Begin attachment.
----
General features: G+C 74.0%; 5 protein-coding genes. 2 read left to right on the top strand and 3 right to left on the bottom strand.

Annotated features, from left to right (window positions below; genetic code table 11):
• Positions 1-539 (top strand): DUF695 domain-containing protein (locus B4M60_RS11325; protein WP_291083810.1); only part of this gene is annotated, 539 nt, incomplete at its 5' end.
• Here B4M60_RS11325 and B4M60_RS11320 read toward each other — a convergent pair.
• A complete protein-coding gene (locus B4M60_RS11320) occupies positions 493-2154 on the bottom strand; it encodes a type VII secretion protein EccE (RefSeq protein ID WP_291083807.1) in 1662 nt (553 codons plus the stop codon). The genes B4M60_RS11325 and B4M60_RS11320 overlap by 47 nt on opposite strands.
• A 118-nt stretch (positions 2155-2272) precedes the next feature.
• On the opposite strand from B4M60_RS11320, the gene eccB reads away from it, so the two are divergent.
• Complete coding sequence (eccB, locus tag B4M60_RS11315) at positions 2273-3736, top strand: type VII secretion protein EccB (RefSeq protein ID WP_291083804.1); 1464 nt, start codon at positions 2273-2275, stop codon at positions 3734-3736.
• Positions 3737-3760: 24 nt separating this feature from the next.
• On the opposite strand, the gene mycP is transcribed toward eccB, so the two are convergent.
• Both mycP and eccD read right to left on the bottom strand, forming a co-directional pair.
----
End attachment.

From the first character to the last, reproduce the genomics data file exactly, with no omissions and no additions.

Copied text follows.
General features: G+C 74.0%; 5 protein-coding genes. 2 read left to right on the top strand and 3 right to left on the bottom strand.

Annotated features, from left to right (window positions below; genetic code table 11):
• Positions 1-539 (top strand): DUF695 domain-containing protein (locus B4M60_RS11325; protein WP_291083810.1); only part of this gene is annotated, 539 nt, incomplete at its 5' end.
• Here B4M60_RS11325 and B4M60_RS11320 read toward each other — a convergent pair.
• A complete protein-coding gene (locus B4M60_RS11320) occupies positions 493-2154 on the bottom strand; it encodes a type VII secretion protein EccE (RefSeq protein ID WP_291083807.1) in 1662 nt (553 codons plus the stop codon). The genes B4M60_RS11325 and B4M60_RS11320 overlap by 47 nt on opposite strands.
• A 118-nt stretch (positions 2155-2272) precedes the next feature.
• On the opposite strand from B4M60_RS11320, the gene eccB reads away from it, so the two are divergent.
• Complete coding sequence (eccB, locus tag B4M60_RS11315) at positions 2273-3736, top strand: type VII secretion protein EccB (RefSeq protein ID WP_291083804.1); 1464 nt, start codon at positions 2273-2275, stop codon at positions 3734-3736.
• Positions 3737-3760: 24 nt separating this feature from the next.
• On the opposite strand, the gene mycP is transcribed toward eccB, so the two are convergent.
• Both mycP and eccD read right to left on the bottom strand, forming a co-directional pair.